With that said, there are a couple things you could consider that may help your situation. First off, you could try to pay more toward your principal each month. I know that in your current situation it might be tough, but it’s something to keep in mind for down the road. You would still need to make the required monthly payment (which goes to principal and interest), but by making an additional payment to just your principal you’ll end up paying less interest over time.

    Another option for you would be to consolidate your private loan into a new loan. Essentially you’d take out a new loan to pay off the previous loan. This loan would have a new set of terms, like the repayment period and the interest rate. One thing you need to remember about this option is that by consolidating you’ll be extending your repayment term, so if you want to pay the loan off sooner, you’ll need to make more than the required monthly payment.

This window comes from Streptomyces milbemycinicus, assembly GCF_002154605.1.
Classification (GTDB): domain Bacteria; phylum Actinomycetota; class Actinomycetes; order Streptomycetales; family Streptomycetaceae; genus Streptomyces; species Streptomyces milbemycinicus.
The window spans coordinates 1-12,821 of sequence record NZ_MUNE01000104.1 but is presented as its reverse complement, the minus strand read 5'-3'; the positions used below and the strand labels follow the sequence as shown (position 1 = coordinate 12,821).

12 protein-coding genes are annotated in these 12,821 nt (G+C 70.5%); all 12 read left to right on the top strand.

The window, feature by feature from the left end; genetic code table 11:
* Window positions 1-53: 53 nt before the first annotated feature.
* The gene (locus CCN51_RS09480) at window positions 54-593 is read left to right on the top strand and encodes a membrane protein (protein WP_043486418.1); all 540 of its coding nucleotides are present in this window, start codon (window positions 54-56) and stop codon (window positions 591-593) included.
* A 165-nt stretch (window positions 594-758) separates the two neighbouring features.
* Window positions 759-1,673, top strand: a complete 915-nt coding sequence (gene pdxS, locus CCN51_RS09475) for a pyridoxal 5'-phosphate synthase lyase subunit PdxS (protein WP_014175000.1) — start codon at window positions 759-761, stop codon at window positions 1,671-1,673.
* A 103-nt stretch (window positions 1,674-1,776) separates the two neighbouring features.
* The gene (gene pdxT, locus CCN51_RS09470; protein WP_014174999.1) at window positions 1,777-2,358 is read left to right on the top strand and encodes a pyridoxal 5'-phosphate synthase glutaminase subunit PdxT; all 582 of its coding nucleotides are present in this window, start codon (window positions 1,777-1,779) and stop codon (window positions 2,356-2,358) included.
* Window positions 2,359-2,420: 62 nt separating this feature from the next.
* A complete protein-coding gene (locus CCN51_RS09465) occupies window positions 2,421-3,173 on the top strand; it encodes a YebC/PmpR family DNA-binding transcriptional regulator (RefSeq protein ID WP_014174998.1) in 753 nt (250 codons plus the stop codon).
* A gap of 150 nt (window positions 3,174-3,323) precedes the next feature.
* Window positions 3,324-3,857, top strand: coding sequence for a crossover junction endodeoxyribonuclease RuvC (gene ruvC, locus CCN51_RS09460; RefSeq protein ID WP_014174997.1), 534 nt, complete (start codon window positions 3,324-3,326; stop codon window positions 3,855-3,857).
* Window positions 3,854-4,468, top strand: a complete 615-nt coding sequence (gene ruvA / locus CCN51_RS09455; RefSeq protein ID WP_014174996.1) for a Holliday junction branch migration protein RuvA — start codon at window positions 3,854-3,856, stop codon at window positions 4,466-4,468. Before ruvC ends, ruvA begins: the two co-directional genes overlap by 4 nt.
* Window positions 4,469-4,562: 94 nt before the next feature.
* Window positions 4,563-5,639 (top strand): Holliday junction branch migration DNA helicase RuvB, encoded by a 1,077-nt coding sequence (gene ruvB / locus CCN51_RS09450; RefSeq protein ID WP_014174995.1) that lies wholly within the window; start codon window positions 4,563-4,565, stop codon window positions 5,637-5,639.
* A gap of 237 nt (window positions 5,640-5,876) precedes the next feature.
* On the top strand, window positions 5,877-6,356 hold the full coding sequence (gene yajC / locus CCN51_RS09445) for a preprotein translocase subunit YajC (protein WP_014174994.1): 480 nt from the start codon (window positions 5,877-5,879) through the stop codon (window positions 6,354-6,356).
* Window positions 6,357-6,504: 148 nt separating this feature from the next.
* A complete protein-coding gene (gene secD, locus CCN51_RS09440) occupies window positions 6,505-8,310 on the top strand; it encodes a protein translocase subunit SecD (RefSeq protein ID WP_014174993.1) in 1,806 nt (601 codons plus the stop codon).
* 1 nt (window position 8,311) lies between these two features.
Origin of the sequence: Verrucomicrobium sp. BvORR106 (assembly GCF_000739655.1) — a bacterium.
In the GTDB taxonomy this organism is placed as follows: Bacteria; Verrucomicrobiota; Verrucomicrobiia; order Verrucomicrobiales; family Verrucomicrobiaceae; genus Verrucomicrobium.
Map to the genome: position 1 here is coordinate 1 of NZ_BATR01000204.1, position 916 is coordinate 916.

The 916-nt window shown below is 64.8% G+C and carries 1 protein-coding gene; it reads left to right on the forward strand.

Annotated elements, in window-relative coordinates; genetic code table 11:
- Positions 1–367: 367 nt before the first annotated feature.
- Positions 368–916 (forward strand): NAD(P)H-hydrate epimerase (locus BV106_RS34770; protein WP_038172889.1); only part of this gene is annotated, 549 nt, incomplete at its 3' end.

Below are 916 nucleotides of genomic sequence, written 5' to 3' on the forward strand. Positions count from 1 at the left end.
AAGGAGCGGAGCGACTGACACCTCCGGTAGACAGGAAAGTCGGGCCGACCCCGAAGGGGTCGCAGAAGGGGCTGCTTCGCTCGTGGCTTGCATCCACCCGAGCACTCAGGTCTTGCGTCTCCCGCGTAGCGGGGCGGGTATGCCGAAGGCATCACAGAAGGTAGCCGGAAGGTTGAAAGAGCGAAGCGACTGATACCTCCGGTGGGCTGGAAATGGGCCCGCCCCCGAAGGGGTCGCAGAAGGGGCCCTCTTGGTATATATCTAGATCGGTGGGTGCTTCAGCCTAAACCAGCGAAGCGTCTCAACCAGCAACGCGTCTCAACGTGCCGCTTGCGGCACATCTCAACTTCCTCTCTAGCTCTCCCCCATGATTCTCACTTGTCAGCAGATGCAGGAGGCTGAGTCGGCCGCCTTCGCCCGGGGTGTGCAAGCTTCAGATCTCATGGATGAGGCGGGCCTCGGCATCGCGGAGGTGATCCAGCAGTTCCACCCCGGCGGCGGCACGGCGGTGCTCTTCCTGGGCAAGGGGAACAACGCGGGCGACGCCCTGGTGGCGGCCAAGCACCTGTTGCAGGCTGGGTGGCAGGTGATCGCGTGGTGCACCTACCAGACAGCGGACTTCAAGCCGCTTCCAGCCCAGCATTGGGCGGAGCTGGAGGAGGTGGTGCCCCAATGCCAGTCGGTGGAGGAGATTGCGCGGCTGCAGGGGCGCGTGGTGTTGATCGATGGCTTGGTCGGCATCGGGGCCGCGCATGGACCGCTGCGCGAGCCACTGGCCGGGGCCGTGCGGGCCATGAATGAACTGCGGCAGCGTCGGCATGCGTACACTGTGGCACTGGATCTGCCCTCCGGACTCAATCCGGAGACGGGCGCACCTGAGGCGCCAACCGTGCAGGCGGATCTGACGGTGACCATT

Finally, I’m responding to the related email you sent with more specific information about your situation, so please check your inbox.

  6. Imee says:

    Oh wow, I never thew there was Financial Literacy Month. I think people should know more about this, especially in an economic slump right now. People can learn from each other’s experiences and share money-saving tips, etc.

    IMEE

    Editor’s note: Just so you know, we removed a URL from this comment in accordance with our Comment Guidelines. Nothing else has been changed or altered in any way.

  7. Hallie says: